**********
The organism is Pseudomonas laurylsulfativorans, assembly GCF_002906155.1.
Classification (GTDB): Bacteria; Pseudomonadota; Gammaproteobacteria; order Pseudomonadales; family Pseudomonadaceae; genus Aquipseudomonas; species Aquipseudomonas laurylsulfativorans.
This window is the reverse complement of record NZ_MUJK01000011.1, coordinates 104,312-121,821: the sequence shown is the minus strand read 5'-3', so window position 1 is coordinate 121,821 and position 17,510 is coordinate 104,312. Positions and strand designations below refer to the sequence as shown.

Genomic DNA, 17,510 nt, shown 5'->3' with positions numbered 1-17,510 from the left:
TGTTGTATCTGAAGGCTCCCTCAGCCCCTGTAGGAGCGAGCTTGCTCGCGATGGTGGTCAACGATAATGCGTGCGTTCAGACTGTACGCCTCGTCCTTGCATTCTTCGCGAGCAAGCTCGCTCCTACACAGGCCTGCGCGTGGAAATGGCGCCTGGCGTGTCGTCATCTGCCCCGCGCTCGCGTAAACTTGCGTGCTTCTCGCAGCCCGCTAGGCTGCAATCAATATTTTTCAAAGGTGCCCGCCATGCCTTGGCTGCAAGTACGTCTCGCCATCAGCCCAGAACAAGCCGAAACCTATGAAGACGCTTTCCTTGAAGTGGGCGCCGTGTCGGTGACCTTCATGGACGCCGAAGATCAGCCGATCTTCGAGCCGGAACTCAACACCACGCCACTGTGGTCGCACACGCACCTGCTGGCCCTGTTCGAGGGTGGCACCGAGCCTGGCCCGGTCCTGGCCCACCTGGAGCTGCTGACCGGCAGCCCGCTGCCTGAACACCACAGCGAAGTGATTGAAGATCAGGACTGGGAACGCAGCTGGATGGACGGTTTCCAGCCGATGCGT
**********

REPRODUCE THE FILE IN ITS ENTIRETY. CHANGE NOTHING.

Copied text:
The organism is Pseudomonas laurylsulfativorans, assembly GCF_002906155.1.
Classification (GTDB): Bacteria; Pseudomonadota; Gammaproteobacteria; order Pseudomonadales; family Pseudomonadaceae; genus Aquipseudomonas; species Aquipseudomonas laurylsulfativorans.
This window is the reverse complement of record NZ_MUJK01000011.1, coordinates 104,312-121,821: the sequence shown is the minus strand read 5'-3', so window position 1 is coordinate 121,821 and position 17,510 is coordinate 104,312. Positions and strand designations below refer to the sequence as shown.

Genomic DNA, 17,510 nt, shown 5'->3' with positions numbered 1-17,510 from the left:
TGTTGTATCTGAAGGCTCCCTCAGCCCCTGTAGGAGCGAGCTTGCTCGCGATGGTGGTCAACGATAATGCGTGCGTTCAGACTGTACGCCTCGTCCTTGCATTCTTCGCGAGCAAGCTCGCTCCTACACAGGCCTGCGCGTGGAAATGGCGCCTGGCGTGTCGTCATCTGCCCCGCGCTCGCGTAAACTTGCGTGCTTCTCGCAGCCCGCTAGGCTGCAATCAATATTTTTCAAAGGTGCCCGCCATGCCTTGGCTGCAAGTACGTCTCGCCATCAGCCCAGAACAAGCCGAAACCTATGAAGACGCTTTCCTTGAAGTGGGCGCCGTGTCGGTGACCTTCATGGACGCCGAAGATCAGCCGATCTTCGAGCCGGAACTCAACACCACGCCACTGTGGTCGCACACGCACCTGCTGGCCCTGTTCGAGGGTGGCACCGAGCCTGGCCCGGTCCTGGCCCACCTGGAGCTGCTGACCGGCAGCCCGCTGCCTGAACACCACAGCGAAGTGATTGAAGATCAGGACTGGGAACGCAGCTGGATGGACGGTTTCCAGCCGATGCGT